is the Greek Goddess of dawn. Volkswagen uses this romantic name to
represent its first coupe-cabriolet. However, most people know it is
actually a Golf Coupe-Cabriolet. Although no body panels bar the grille
are shared between them, Eos shares the same wheelbase, the same
engines, gearboxes, steering and even the same dashboard with Golf.
Volkswagen would argue that its suspension bits come from Passat, but
what it didn’t say is that the suspensions of Passat were also derived
from Golf’s – the only difference is track width. So, Eos runs wider
tracks than Golf, otherwise it is every bit a Golf Coupe-Cabriolet.
The engines available include
the familiar 115hp 1.6 FSI, 150hp 2.0 FSI, 200hp 2.0 TFSI turbo, 250hp 3.2 VR6 and 140hp 2.0 TDI turbo
diesel. Transmission could be either 6-speed manual or 6-speed DSG. All
Eos are front-wheel-drive, including the most powerful V6, because the
extra underfloor reinforcement underneath the B and C pillars rob the
space for usual Haldex 4WD system.
Volvo C70 and Opel Astra TwinTop, the Eos employs a more advanced
folding roof consisting of 2 horizontal pieces, 1 rear screen and 2
side frames. This makes the roof more compact to store, thus save the requirement
for an extra-long boot. Besides, the longer horizontal section means
the windscreen does not need to tilt close to the driver's head. The
folding roof mechanism is supplied by Oasys (like Volvo C70). It must
be very expensive, because it is a full-length panoramic glass roof
with a sliding sun roof incorporated – none of its rivals got this
feature. The roof opens and closes by electric motors in 25 seconds.
While the roof seems more
upmarket than rivals, the cabin is not as spacious as Volvo C70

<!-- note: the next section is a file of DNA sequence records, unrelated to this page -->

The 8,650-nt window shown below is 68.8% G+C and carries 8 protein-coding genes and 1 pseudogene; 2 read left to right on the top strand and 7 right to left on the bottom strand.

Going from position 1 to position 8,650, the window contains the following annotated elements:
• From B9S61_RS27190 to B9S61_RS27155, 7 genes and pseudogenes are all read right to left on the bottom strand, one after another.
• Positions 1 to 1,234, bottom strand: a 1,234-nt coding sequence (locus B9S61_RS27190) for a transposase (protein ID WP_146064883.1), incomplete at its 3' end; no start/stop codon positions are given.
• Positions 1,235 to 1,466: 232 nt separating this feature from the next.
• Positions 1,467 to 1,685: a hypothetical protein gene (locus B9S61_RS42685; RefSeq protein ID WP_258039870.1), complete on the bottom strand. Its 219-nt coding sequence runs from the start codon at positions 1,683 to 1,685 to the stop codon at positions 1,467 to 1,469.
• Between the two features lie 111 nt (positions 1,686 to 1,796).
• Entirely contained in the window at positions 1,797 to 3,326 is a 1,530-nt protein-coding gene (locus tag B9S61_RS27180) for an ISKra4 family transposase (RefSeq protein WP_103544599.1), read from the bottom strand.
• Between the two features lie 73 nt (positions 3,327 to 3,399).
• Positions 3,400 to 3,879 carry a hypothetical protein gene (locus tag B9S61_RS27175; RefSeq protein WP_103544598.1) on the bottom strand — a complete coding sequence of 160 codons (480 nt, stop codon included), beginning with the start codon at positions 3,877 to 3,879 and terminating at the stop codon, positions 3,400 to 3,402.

(admittedly, the latter is more expensive). The short wheelbase of Golf
compromises rear legroom while the upright seatback is uncomfortable.
The chassis reinforcement eats 250mm into the width of the rear seats.
Therefore the rear seats are not suitable for adults for long journey.
The handling and ride
characteristic is typical Volkswagen style – lots of grip, safe and
mild understeer. Eos employs softer springs and dampers than the Golf,
so it rolls more in corners, but rides comfortably. The chassis is
rigid by the standard of coupe-cabriolet. The 2.0 FSI turbo engine
suits the Eos best, as it provides plenty of bottom-end torque to pull
the heavy car, while its superb refinement enhances the relax feel when
the driver is enjoying open air motoring.
However, the Eos is not cheap. Like other Volkswagen products, it
charges premium price for the same specifications as its mainstream
rivals. Judging from its high-standard refinement and quality, it may
worth that extra money. Volkswagen used to successfully establish a
niche status for its Golf Cabriolet, so it does not bother to compete
with rivals on price.